His works are full of realistic qualities. Moreover, they are long with deep messages, as well as well-structured and detailed. Furthermore, his poems are democratic both subject and the language which shows how intellectual was his imaginary and visual style of writing. To both Emily Dickinson and Walt Whitman, the individualism in society has a huge importance which, at the same time, inspired their style of writing. Also, they accept the importance of God in connection with nature and immortality. Emily’s poems are often stressful and depressing while Whitman’s poetry is graceful and candid. In addition, Whitman’s poetic style is opened while Dickinson is rather private and
By doing this Whitman introduces himself and at the same time identifies with the reader. He also states that he should be celebrated not only by himself, but also by the reader because they are the same. He also gives off a feeling that his writing is true and good, we get the feeling he is one of us and at the same time a poet. This leads to comparing Whitman with a preacher or public speaker of some sort, he wishes to be
It delineates the difficulty of human life and how hopeless it can be. Imagery is frequently used diction in this poem which is “A Noiseless Spider.” Whitman uses various imagery to symbolize how speaker feels and he represents the spider as his soul. The first line of the poem, “A Noiseless Patient Spider” gives image of motionless spider, alone and isolated with no sign of life. Walt Whitman fascinatedly starts describing his experience of watching the spider weaving its web in the first stanza. The fourth line of this poem, “It launch’d forth filament, filament, filament, out of itself” further evokes the repetition of the efforts and he is stuck doing the same thing for the rest of his life. The speaker elevates these images to metaphor in his second stanza of his poem.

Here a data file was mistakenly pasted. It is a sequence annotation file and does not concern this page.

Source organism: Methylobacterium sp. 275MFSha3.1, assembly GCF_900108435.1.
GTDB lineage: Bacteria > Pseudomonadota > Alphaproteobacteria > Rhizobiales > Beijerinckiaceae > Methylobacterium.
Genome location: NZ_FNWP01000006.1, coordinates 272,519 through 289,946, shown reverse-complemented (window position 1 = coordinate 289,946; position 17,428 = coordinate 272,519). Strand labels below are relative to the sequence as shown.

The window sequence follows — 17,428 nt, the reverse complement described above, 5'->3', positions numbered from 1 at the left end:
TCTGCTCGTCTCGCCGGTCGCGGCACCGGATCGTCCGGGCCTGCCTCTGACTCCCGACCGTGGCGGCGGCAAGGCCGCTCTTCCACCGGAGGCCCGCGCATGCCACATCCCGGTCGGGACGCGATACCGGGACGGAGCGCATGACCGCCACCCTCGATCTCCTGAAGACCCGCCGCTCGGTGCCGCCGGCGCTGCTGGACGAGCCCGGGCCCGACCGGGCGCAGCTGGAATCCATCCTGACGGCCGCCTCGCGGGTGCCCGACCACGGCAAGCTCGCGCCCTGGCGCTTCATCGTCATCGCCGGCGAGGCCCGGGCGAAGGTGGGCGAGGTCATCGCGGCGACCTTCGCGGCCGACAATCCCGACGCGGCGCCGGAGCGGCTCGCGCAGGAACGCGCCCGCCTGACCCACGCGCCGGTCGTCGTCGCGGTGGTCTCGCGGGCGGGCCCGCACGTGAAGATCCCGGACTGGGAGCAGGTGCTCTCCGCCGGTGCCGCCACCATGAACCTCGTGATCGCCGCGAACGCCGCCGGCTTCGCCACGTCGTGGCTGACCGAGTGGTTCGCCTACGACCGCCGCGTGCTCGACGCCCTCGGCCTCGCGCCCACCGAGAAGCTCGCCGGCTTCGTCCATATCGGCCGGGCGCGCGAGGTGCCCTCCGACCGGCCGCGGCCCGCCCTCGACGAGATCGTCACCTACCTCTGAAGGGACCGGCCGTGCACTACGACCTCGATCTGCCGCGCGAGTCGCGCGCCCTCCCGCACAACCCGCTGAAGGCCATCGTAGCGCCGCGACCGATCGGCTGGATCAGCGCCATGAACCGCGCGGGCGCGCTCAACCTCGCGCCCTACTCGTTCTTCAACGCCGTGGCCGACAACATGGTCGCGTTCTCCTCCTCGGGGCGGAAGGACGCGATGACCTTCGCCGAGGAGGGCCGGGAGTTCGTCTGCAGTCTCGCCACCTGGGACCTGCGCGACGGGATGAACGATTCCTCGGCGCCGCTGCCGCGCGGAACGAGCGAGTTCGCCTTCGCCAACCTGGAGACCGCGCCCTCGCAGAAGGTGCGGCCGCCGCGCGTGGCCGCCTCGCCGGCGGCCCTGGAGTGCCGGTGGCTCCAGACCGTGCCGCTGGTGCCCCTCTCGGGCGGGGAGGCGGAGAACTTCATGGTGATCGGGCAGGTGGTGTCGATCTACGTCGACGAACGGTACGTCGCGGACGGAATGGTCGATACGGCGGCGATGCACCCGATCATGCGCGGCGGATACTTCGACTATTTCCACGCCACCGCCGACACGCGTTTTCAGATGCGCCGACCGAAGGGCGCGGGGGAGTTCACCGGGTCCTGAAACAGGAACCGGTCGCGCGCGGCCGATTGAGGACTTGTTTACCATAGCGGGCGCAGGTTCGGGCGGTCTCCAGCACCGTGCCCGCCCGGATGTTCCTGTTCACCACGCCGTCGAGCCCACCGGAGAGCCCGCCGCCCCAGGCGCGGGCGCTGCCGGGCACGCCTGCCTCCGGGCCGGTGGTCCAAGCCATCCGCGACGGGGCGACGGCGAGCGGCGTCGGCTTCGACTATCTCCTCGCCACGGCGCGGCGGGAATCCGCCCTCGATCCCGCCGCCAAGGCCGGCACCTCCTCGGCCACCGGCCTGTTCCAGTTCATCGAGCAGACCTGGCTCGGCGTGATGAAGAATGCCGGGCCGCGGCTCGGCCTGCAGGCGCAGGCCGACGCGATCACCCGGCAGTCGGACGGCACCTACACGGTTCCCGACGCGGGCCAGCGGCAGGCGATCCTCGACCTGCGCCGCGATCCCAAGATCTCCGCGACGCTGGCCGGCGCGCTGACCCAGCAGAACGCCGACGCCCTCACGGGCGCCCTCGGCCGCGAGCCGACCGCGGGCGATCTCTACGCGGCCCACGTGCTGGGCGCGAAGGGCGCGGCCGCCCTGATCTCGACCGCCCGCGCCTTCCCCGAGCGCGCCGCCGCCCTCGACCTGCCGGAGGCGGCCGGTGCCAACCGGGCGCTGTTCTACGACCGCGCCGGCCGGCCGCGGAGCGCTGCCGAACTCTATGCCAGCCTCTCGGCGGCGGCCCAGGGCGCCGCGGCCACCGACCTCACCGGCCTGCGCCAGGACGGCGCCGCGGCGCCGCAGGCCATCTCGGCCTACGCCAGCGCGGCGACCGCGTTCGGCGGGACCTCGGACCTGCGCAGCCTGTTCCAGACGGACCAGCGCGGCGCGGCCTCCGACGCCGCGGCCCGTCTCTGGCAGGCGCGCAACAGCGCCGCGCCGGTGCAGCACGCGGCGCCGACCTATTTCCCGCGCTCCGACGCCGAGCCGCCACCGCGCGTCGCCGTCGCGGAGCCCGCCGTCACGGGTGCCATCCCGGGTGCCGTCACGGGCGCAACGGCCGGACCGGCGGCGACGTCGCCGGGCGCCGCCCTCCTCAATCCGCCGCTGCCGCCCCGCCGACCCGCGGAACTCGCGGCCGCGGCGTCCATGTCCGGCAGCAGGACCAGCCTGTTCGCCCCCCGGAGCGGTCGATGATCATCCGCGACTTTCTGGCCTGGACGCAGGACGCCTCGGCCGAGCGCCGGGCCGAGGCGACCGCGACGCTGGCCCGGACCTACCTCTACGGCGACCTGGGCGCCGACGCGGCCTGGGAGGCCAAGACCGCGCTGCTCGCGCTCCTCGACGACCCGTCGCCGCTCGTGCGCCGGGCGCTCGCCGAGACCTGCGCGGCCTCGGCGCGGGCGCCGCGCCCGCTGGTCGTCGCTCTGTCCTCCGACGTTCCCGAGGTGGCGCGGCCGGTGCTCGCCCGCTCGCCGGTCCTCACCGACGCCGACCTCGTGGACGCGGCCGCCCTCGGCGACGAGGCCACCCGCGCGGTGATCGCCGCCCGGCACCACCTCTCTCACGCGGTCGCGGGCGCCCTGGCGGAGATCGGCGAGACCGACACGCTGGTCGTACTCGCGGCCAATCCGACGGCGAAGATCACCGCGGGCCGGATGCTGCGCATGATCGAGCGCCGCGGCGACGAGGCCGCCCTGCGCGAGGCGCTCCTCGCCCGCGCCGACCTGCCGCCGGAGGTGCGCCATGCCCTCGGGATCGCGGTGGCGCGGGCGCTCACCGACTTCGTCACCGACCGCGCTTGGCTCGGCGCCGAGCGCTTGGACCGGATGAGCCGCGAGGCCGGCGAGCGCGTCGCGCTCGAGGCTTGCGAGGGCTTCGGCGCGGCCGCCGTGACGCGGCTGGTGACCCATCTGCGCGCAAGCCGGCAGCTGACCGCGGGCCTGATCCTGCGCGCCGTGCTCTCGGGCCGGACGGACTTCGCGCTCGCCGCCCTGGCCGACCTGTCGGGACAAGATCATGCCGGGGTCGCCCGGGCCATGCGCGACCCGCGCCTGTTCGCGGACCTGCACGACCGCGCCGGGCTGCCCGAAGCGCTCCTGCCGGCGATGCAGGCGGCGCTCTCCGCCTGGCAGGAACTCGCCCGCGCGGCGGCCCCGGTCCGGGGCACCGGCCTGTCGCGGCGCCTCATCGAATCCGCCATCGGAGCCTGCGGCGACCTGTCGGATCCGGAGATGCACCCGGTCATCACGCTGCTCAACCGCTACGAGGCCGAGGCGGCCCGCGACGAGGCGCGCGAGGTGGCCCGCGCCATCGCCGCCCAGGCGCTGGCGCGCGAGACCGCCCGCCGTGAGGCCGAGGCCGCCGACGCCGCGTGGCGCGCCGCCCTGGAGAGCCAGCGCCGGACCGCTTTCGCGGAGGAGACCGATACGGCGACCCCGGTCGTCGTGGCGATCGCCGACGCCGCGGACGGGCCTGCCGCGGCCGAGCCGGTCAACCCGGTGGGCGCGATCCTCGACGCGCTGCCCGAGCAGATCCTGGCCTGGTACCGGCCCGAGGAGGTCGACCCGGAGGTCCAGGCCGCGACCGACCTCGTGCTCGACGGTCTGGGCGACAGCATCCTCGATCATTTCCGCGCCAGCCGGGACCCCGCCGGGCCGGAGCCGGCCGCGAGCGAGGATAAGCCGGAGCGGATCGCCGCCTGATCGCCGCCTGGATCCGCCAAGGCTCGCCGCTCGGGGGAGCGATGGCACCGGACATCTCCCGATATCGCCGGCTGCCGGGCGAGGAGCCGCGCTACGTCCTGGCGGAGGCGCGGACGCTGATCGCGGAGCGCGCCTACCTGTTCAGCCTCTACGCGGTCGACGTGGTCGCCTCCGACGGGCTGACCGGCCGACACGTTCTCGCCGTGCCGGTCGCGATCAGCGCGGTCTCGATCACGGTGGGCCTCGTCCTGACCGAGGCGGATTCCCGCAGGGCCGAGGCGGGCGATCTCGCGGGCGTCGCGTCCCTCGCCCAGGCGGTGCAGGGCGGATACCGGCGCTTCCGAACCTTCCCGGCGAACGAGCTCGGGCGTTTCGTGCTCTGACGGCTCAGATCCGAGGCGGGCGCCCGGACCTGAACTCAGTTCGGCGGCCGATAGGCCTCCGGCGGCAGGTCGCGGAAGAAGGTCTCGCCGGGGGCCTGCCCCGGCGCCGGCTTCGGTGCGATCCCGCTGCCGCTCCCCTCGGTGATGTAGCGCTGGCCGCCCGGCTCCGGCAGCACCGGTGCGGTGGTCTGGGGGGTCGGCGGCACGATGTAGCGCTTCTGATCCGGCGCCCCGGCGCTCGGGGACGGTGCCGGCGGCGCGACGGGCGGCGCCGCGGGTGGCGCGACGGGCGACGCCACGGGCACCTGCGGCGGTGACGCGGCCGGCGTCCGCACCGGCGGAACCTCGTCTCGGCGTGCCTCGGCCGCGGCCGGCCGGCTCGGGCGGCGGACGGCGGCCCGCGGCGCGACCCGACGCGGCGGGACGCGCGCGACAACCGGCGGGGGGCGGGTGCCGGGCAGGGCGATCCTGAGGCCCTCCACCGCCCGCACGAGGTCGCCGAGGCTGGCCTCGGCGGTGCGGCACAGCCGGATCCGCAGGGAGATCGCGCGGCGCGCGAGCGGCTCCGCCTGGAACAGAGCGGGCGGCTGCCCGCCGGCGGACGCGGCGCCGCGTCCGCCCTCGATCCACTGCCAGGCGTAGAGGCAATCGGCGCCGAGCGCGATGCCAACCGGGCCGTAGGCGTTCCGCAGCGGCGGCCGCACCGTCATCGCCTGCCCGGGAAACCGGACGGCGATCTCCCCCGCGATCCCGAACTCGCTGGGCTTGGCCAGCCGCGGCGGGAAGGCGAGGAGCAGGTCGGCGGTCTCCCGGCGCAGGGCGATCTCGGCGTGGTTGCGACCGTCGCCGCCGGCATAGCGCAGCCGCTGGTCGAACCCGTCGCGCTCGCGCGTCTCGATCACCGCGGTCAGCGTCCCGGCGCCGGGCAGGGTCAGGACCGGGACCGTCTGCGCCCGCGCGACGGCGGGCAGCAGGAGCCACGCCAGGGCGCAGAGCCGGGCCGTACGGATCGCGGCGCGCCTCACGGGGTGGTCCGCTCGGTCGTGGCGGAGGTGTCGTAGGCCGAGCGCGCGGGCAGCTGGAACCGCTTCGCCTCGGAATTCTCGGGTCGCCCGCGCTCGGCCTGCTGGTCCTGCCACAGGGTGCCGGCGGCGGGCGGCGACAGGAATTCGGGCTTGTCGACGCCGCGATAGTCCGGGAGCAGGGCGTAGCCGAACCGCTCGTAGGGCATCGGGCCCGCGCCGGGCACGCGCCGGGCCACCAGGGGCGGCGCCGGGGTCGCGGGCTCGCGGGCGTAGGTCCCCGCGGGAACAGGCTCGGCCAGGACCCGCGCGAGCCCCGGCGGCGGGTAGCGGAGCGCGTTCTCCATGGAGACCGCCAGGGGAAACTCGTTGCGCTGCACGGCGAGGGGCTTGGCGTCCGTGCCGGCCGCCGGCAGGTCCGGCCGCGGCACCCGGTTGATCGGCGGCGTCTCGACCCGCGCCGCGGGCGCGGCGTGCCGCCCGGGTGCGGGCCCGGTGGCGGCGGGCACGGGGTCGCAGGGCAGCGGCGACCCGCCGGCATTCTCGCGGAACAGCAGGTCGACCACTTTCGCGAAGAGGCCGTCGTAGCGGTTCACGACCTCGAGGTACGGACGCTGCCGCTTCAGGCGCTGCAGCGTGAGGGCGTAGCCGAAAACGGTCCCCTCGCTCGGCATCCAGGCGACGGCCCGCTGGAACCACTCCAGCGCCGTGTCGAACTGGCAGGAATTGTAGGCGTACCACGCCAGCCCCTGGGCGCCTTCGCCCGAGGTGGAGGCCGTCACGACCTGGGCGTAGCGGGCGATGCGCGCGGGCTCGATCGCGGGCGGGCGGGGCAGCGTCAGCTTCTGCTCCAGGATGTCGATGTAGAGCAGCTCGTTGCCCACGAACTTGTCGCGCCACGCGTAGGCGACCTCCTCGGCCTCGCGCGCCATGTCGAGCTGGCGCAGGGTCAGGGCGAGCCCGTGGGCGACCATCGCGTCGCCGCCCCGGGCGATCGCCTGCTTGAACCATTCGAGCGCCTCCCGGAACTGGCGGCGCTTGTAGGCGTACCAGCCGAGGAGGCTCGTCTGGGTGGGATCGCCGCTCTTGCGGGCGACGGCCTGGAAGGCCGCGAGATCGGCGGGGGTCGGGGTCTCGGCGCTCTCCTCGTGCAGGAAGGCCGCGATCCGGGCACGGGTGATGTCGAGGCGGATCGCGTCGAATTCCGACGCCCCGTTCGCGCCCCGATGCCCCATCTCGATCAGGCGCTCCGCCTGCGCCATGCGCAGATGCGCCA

In this grand poem, Whitman glorifies the unity of all people and life. He embraces the geographical diversity as well as the diversity of culture, work, as well as sexuality or beliefs. Whitman’s influence sets American dreams of freedom, independence, and self-fulfillment, and changes them for larger spiritual meaning. Whitman appreciates hard work as well as being simple and non-egotistical. His major ideas are things such as soul, good health, as well as the love of nature. Whitman 's idea of equality is so strong that he even devotes the very first lines of Song of Myself to it. He
It is common for a person to admire the stars in the sky. Their brightness and arrangement is a fascinating sight, of course. On the other hand, people tend to forget or plainly ignore what is right under their feet. In “Song of Myself,” Walt Whitman focused on what he thought was truly important, details of the green grass. Whitman wrote, “I believe a leaf of grass is no less than the journey work of the stars” (663). This explains how he believed that the stars and the grass should be thought of as equal and man should show appreciation for grass as well. Moreover, Whitman implies that because the grass is so close in terms of touch, humans should enjoy it more since stars are completely out of reach. As it is evident that Whitman appreciates